Despite significant decreases in Americans' tobacco use, approximately 70% of homeless people use tobacco. This high rate of tobacco use among homeless people is attributed to the links between tobacco use and substance use, and tobacco use and mental illness.
In a bid to stymie this, the National Institutes of Health has awarded $300,000 to Dr. Theresa Montini, assistant medical processor in The City College of New York's Sophie Davis School of Biomedical Education, for a four-year research study to test a nicotine cessation approach that she developed. It is based upon a successful substance abuse treatment, the "Matrix model."
With the assistance of eight City College students, half from the Sophie Davis School and half psychology undergraduates in CCNY's Colin Powell School for Civic and Global Leadership, Montini will test this treatment in New York City homeless shelters.
She aims to develop the students' clinical skills so that they will be able to provide services in a way that promotes self-esteem, dignity and self-worth in their homeless clients. This community-based participatory research aligns with the City College's mission of service to the community, especially those who are economically disadvantaged, she said.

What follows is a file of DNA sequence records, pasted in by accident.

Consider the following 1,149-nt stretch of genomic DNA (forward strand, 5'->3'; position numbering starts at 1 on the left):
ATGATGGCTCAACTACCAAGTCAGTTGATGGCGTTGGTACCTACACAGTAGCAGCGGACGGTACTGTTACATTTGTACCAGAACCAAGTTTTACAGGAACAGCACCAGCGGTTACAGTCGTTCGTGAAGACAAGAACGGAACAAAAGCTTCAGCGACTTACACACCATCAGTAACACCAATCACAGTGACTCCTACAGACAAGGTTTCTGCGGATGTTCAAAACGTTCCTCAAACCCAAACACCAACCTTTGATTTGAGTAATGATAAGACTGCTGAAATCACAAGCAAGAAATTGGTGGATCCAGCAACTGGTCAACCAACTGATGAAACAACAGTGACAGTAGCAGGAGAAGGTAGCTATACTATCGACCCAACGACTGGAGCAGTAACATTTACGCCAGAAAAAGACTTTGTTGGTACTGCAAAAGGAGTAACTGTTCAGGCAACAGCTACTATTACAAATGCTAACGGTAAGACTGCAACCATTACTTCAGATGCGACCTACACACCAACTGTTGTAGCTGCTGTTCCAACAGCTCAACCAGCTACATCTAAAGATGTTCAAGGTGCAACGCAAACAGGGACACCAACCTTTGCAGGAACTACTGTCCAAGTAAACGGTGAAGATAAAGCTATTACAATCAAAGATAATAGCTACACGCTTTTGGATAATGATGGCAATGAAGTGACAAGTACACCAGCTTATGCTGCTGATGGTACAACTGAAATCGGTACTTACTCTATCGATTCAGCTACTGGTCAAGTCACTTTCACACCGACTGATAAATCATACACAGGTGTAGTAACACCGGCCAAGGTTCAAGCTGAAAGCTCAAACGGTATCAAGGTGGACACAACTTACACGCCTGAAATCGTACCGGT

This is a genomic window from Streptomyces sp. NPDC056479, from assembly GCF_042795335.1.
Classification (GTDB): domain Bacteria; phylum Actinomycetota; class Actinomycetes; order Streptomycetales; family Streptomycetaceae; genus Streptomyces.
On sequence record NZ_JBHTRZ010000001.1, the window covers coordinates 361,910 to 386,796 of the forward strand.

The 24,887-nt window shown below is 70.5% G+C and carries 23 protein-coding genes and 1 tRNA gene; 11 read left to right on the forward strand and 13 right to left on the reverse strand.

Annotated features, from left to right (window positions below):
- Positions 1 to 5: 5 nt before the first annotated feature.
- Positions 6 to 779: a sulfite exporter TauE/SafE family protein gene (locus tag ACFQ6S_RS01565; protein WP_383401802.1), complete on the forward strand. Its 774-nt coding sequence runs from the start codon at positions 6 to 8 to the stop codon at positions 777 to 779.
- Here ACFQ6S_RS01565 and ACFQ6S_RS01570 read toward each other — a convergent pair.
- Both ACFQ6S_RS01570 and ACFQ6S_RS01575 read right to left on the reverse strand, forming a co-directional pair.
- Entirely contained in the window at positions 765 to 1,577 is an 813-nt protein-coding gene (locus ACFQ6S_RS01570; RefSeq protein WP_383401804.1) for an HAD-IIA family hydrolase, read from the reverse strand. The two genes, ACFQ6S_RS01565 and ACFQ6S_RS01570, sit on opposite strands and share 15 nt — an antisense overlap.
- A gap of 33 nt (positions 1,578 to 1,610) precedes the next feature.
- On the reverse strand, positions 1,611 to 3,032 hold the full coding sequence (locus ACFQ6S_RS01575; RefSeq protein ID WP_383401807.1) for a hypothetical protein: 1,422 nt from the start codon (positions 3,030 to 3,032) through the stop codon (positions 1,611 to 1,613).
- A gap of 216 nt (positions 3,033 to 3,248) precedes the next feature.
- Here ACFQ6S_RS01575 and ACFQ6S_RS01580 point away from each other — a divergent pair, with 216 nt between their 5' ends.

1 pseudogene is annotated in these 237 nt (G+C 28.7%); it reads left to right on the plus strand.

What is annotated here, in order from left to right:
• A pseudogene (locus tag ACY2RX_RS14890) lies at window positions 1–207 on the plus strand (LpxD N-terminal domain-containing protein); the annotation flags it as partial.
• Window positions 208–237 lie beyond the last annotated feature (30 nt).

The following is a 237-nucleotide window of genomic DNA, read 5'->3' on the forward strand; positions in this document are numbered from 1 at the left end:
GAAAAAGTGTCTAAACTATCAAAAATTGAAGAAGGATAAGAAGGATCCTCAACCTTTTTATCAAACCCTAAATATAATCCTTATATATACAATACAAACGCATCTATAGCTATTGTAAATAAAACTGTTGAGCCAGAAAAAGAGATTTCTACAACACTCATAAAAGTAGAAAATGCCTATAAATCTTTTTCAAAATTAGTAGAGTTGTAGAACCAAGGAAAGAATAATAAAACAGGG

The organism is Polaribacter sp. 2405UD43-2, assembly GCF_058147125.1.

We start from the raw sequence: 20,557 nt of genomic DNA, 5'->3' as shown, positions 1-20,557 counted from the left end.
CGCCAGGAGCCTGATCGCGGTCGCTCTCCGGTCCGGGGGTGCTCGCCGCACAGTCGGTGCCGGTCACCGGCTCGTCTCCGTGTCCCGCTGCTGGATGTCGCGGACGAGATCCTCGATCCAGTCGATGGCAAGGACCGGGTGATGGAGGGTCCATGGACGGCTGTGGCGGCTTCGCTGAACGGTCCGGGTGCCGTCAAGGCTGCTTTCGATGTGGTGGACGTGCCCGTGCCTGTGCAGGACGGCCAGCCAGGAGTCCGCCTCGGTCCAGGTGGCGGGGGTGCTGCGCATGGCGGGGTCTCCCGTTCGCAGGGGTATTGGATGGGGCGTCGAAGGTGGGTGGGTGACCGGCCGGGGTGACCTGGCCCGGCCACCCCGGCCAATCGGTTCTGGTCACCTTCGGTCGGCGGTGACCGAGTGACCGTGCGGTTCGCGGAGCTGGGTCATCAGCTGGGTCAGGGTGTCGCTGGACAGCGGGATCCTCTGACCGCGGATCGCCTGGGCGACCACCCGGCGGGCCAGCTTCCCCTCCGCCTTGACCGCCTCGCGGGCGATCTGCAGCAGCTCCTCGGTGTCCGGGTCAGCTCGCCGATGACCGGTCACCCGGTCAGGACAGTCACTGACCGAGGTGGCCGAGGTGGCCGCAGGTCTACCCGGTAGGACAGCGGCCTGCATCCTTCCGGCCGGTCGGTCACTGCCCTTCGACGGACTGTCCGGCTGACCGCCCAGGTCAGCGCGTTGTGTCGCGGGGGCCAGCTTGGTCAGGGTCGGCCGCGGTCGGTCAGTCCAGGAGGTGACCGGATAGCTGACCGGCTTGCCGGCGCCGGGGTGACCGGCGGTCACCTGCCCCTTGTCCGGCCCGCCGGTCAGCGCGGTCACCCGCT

About The City College of New York
Since 1847, The City College of New York has provided low-cost, high-quality education for New Yorkers in a wide variety of disciplines. More than 16,000 students pursue undergraduate and graduate degrees in: the College of Liberal Arts and Sciences; the Bernard and Anne Spitzer School of Architecture; the School of Education; the Grove School of Engineering; the Sophie Davis School of Biomedical Education, and the Colin Powell School for Civic and Global Leadership. U.S. News, Princeton Review and Forbes all rank City College among the best colleges and universities in the United States.